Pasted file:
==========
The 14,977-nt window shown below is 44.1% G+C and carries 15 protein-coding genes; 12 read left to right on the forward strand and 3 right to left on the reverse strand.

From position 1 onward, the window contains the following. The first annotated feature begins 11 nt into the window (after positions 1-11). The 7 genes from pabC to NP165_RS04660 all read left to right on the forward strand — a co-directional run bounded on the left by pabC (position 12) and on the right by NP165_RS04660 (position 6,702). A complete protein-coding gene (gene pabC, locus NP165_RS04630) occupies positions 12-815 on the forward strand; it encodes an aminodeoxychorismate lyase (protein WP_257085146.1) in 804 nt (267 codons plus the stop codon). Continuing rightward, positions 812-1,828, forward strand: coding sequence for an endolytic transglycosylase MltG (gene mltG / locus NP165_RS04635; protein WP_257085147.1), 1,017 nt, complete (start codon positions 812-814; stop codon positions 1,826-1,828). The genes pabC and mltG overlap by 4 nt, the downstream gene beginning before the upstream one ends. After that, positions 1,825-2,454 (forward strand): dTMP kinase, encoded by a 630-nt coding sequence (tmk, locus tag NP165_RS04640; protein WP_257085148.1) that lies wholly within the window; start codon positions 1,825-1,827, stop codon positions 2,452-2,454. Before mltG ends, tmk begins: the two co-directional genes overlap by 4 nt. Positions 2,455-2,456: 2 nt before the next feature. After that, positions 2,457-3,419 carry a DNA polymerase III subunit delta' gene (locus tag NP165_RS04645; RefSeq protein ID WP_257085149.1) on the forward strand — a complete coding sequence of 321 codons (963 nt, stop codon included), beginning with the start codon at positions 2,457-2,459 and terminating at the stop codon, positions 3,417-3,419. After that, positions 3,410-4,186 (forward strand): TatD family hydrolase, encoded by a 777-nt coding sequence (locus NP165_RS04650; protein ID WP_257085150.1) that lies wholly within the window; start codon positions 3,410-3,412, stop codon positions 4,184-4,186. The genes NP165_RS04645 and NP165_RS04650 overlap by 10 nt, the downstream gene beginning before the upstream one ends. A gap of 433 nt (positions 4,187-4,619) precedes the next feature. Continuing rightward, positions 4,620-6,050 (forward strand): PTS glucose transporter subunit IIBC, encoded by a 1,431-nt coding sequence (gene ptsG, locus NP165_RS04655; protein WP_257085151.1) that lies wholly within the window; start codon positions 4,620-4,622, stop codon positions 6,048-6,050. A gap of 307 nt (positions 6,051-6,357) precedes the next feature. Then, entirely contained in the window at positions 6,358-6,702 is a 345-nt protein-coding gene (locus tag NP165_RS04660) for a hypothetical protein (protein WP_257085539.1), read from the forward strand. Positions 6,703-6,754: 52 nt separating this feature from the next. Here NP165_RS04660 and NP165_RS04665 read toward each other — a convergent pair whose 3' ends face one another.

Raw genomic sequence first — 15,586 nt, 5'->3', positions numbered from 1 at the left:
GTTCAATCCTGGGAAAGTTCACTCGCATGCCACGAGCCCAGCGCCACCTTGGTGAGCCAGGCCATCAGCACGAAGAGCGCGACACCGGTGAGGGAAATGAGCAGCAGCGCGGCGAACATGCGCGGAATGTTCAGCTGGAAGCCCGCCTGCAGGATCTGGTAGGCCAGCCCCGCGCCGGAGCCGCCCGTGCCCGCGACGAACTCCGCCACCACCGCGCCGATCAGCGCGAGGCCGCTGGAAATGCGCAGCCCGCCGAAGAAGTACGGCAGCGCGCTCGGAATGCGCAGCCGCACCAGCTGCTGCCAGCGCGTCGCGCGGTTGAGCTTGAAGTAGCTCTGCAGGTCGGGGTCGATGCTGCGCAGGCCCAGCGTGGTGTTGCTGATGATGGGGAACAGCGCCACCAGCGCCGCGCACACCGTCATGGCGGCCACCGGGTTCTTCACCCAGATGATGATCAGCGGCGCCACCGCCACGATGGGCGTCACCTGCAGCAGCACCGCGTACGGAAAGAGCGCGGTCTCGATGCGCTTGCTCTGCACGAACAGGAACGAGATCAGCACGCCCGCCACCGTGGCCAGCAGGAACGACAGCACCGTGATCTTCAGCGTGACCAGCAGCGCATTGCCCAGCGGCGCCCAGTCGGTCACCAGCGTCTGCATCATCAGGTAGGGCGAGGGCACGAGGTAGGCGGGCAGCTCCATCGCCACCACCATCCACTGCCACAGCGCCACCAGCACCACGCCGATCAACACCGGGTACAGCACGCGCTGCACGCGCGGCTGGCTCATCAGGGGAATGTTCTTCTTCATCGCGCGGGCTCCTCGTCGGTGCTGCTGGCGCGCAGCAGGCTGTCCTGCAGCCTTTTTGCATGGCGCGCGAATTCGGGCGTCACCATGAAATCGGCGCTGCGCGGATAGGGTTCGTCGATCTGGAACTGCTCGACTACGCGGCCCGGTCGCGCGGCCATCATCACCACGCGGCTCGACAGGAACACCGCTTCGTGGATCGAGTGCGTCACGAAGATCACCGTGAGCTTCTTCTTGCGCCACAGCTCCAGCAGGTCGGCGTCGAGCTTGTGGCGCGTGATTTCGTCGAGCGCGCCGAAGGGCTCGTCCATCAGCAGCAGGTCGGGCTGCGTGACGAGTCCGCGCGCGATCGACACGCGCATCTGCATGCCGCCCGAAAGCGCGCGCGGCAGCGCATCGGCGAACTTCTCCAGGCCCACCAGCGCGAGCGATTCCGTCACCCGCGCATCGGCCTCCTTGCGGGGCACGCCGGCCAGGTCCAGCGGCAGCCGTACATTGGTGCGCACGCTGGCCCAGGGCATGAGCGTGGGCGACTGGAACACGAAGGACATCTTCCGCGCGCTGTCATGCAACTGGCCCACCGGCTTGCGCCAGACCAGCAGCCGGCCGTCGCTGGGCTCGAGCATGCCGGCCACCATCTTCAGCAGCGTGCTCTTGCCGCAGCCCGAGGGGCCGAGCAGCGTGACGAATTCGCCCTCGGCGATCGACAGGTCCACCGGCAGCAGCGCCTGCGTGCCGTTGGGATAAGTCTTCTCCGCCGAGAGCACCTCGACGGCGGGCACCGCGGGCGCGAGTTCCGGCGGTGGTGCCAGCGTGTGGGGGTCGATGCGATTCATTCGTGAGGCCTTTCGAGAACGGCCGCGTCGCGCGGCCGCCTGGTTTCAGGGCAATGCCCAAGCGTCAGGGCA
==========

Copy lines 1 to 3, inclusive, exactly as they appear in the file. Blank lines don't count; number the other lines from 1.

The 14,977-nt window shown below is 44.1% G+C and carries 15 protein-coding genes; 12 read left to right on the forward strand and 3 right to left on the reverse strand.

From position 1 onward, the window contains the following. The first annotated feature begins 11 nt into the window (after positions 1-11). The 7 genes from pabC to NP165_RS04660 all read left to right on the forward strand — a co-directional run bounded on the left by pabC (position 12) and on the right by NP165_RS04660 (position 6,702). A complete protein-coding gene (gene pabC, locus NP165_RS04630) occupies positions 12-815 on the forward strand; it encodes an aminodeoxychorismate lyase (protein WP_257085146.1) in 804 nt (267 codons plus the stop codon). Continuing rightward, positions 812-1,828, forward strand: coding sequence for an endolytic transglycosylase MltG (gene mltG / locus NP165_RS04635; protein WP_257085147.1), 1,017 nt, complete (start codon positions 812-814; stop codon positions 1,826-1,828). The genes pabC and mltG overlap by 4 nt, the downstream gene beginning before the upstream one ends. After that, positions 1,825-2,454 (forward strand): dTMP kinase, encoded by a 630-nt coding sequence (tmk, locus tag NP165_RS04640; protein WP_257085148.1) that lies wholly within the window; start codon positions 1,825-1,827, stop codon positions 2,452-2,454. Before mltG ends, tmk begins: the two co-directional genes overlap by 4 nt. Positions 2,455-2,456: 2 nt before the next feature. After that, positions 2,457-3,419 carry a DNA polymerase III subunit delta' gene (locus tag NP165_RS04645; RefSeq protein ID WP_257085149.1) on the forward strand — a complete coding sequence of 321 codons (963 nt, stop codon included), beginning with the start codon at positions 2,457-2,459 and terminating at the stop codon, positions 3,417-3,419. After that, positions 3,410-4,186 (forward strand): TatD family hydrolase, encoded by a 777-nt coding sequence (locus NP165_RS04650; protein ID WP_257085150.1) that lies wholly within the window; start codon positions 3,410-3,412, stop codon positions 4,184-4,186. The genes NP165_RS04645 and NP165_RS04650 overlap by 10 nt, the downstream gene beginning before the upstream one ends. A gap of 433 nt (positions 4,187-4,619) precedes the next feature. Continuing rightward, positions 4,620-6,050 (forward strand): PTS glucose transporter subunit IIBC, encoded by a 1,431-nt coding sequence (gene ptsG, locus NP165_RS04655; protein WP_257085151.1) that lies wholly within the window; start codon positions 4,620-4,622, stop codon positions 6,048-6,050. A gap of 307 nt (positions 6,051-6,357) precedes the next feature. Then, entirely contained in the window at positions 6,358-6,702 is a 345-nt protein-coding gene (locus tag NP165_RS04660) for a hypothetical protein (protein WP_257085539.1), read from the forward strand. Positions 6,703-6,754: 52 nt separating this feature from the next. Here NP165_RS04660 and NP165_RS04665 read toward each other — a convergent pair whose 3' ends face one another.

Raw genomic sequence first — 15,586 nt, 5'->3', positions numbered from 1 at the left: